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Posted: April 20 2014
by Anze Slosar
I am having arguments with some colleagues of mine about the following:

To me, the fact that ExB and TxB are (mostly) consistent with zero is a good argument in favour of BICEP2 seeing primordial fluctuations rather than foregrounds. One would expect that a generic foreground would push roughly the same amount of power into all cross-correlations. However, some people insist that ExB=0 by construction because of this paragraph:
Paper, Secition 8: wrote: Once differential ellipticity has been corrected we notice
that an excess of TxB and ExB power remains at > 200 versus
the ΛCDM expectation. The spectral form of this power is
consistent with an overall rotation of the polarization angle of
the experiment. While the detector-to-detector relative angles
have been measured to differ from the design values by < 0.2&#9702;
we currently do not have an accurate external measurement of
the overall polarization angle. We therefore apply a rotation
of &#8764; 1&#9702; to the final Q/U maps to minimize the T B and EB
power (Keating et al. 2013; Kaufman et al. 2013). We empha-
size that this has a negligible effect on the BB bandpowers at
< 200.
Ok, they have one degree of freedom and they can minimize some power. Say a "loop" produces a uniform polarization contribution, that wold be a k=0 mode and you could get rid of that that way. But it is one mode and you definitely cannot kill all correlations with just one d.o.f.. So, is ExB=TxB=0 a good argument in favour of "It cannot all be foregrounds."?

Re: ExB in BICEP2

Posted: April 22 2014
by Antony Lewis
I think I would agree that if they've just changed a constant rotation angle by a degree, that will not significantly change any foreground argument at low L - as they say it doesn't have a big affect at L~100 anyway where most of their interesting signal is.

However I think having TB and EB consistent with zero is a pretty weak check - T must be dominated by primordial CMB temperature so the sensitivity to a small foreground contamination in T must be small compared to cosmic variance from the primary signal and their B noise (might be more interesting if they correlated their B with high- and low-frequency T from Planck in the same patch of sky with CMB projected out -did they try that?). Likewise even for E: If we assume as an extreme case that observed E is [tex]E_o = E + f[/tex], and observed [tex]B_o=f[/tex], so [tex]\langle E_o B_o\rangle= \langle ff\rangle= C_f[/tex], the number of sigmas at which you could expect to see the EB in the null hypothesis of zero B is something like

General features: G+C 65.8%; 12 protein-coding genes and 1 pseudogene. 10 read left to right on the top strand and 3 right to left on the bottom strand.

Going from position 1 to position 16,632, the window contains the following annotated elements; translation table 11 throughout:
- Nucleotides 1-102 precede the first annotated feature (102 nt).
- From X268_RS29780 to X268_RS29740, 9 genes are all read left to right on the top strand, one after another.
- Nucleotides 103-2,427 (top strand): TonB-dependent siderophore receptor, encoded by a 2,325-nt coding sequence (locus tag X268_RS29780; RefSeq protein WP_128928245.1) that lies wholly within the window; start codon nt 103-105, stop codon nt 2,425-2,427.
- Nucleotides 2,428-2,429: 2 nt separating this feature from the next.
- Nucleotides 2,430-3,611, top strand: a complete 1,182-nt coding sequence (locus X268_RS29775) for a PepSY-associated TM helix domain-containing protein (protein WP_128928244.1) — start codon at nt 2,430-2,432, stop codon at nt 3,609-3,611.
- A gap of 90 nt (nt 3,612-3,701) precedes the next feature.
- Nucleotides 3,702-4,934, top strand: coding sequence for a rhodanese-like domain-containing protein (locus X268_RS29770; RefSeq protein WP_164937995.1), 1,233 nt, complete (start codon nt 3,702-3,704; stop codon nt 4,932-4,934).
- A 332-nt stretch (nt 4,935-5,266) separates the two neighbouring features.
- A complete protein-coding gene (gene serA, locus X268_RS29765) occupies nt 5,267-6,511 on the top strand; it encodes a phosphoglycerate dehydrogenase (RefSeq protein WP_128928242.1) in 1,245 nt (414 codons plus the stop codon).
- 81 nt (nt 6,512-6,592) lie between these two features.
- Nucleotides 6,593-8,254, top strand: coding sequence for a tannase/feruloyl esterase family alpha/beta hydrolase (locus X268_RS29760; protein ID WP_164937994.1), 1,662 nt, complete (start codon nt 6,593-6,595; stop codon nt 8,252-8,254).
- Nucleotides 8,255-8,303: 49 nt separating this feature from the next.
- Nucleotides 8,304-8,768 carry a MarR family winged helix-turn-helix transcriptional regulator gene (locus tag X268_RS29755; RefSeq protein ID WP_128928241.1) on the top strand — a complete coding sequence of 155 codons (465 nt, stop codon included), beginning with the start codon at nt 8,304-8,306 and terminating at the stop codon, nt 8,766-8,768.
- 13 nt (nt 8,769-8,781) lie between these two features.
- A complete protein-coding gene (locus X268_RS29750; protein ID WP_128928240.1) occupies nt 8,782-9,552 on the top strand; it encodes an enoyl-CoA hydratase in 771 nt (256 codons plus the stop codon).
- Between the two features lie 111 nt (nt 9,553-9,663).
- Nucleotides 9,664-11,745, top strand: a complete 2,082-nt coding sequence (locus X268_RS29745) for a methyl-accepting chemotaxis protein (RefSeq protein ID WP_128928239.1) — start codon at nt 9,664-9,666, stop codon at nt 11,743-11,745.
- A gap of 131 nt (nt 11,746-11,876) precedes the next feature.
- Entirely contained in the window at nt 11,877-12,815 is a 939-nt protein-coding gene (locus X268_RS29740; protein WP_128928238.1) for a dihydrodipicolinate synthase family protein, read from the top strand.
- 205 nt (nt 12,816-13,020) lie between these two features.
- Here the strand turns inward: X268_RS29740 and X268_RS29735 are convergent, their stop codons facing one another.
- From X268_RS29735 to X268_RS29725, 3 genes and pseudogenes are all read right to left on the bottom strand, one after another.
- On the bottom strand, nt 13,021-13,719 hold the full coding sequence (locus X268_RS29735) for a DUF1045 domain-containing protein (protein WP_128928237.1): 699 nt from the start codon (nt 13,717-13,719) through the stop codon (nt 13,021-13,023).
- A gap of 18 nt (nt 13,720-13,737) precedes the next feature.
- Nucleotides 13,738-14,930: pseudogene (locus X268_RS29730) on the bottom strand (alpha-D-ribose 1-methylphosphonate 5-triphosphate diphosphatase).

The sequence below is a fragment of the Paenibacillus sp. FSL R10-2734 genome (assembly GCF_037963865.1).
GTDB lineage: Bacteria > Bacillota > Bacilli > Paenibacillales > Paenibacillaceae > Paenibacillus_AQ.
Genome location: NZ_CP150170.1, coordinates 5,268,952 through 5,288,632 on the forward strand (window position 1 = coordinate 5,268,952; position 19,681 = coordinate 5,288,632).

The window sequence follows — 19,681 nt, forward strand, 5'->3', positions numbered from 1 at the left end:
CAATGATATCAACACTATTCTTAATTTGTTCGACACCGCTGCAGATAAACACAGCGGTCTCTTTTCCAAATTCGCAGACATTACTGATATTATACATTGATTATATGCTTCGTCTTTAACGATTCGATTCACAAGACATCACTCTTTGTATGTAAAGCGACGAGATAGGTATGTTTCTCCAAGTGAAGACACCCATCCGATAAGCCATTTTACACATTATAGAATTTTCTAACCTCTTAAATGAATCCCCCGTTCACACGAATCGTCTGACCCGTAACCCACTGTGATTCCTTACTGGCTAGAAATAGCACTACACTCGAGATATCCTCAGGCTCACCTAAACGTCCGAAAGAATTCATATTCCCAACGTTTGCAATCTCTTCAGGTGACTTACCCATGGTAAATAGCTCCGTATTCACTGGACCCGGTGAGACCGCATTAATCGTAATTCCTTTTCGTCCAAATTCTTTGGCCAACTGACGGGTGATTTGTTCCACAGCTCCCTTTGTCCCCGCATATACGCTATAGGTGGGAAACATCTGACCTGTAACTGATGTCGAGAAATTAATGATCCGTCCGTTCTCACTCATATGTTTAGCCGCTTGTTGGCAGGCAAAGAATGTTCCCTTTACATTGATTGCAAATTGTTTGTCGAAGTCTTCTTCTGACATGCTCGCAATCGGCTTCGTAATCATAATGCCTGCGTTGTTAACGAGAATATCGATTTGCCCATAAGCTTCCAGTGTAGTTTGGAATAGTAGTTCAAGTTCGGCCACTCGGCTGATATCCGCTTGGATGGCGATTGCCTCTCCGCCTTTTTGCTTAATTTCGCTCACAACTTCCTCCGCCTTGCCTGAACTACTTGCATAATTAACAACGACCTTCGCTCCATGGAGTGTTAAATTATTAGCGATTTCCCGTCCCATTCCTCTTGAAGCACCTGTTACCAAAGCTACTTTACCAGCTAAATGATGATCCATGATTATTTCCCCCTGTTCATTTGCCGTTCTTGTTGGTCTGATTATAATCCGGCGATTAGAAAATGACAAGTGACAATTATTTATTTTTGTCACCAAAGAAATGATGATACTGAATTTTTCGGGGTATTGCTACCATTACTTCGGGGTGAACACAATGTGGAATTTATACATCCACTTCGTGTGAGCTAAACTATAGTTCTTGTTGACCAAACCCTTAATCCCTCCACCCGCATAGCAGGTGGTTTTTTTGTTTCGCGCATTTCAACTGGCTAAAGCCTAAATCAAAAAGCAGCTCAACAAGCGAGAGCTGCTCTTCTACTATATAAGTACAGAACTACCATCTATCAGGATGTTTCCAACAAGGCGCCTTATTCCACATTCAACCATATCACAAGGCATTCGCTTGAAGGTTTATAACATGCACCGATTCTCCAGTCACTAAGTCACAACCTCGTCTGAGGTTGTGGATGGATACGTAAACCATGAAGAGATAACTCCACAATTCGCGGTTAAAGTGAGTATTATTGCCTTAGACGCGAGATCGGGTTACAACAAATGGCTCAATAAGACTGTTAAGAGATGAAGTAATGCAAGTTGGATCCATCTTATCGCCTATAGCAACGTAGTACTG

\sigma \sim \sqrt{\frac{n C_f^2}{C_E N}}
where [tex]n[/tex] is the number of modes observed and [tex]N[/tex] the (lensing+) noise power. If O(f)~O(E)/6 is the case you are trying to check against (where all the excess B is foregrounds), then [tex]C_f[/tex] ~ [tex]C_E/36[/tex], so for [tex]N[/tex] ~ [tex]C_E/100[/tex] you'd need at least 50 modes to be able to tell at [tex]\sigma > 2[/tex]. I don't think they say exactly how many modes they have, but for L~100 with 2% of the sky, it's not much bigger than 50 (and certainly not per L bin), and this was a very extreme back-of-the-envelope toy case (if I did it right).


Posted: April 23 2014
by Anze Slosar
I see, I didn't appreciate just how much more power there is in EE. BB at ell=100 is something like 0.015+-0.003, while EB point there is around 0.01+-0.01. Averaged over all bins, you might actually get a better competitive error, but then there is this 2sigma point at l=50. Thanks.